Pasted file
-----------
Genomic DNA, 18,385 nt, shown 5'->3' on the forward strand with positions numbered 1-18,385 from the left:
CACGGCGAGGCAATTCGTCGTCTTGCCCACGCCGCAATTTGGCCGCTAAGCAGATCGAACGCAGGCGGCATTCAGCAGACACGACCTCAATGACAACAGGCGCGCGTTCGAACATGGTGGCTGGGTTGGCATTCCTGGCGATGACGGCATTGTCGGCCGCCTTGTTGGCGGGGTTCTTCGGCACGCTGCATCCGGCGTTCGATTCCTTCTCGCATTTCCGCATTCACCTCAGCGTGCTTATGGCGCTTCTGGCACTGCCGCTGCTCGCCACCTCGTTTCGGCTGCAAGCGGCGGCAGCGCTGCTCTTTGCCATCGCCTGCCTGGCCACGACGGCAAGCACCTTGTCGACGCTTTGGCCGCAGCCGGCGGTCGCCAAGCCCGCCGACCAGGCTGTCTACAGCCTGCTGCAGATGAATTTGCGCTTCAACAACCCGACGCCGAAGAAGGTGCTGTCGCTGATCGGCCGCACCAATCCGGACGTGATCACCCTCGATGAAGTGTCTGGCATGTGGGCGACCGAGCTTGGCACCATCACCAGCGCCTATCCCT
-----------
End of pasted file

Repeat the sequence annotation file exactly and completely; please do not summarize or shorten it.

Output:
Genomic DNA, 18,385 nt, shown 5'->3' on the forward strand with positions numbered 1-18,385 from the left:
CACGGCGAGGCAATTCGTCGTCTTGCCCACGCCGCAATTTGGCCGCTAAGCAGATCGAACGCAGGCGGCATTCAGCAGACACGACCTCAATGACAACAGGCGCGCGTTCGAACATGGTGGCTGGGTTGGCATTCCTGGCGATGACGGCATTGTCGGCCGCCTTGTTGGCGGGGTTCTTCGGCACGCTGCATCCGGCGTTCGATTCCTTCTCGCATTTCCGCATTCACCTCAGCGTGCTTATGGCGCTTCTGGCACTGCCGCTGCTCGCCACCTCGTTTCGGCTGCAAGCGGCGGCAGCGCTGCTCTTTGCCATCGCCTGCCTGGCCACGACGGCAAGCACCTTGTCGACGCTTTGGCCGCAGCCGGCGGTCGCCAAGCCCGCCGACCAGGCTGTCTACAGCCTGCTGCAGATGAATTTGCGCTTCAACAACCCGACGCCGAAGAAGGTGCTGTCGCTGATCGGCCGCACCAATCCGGACGTGATCACCCTCGATGAAGTGTCTGGCATGTGGGCGACCGAGCTTGGCACCATCACCAGCGCCTATCCCT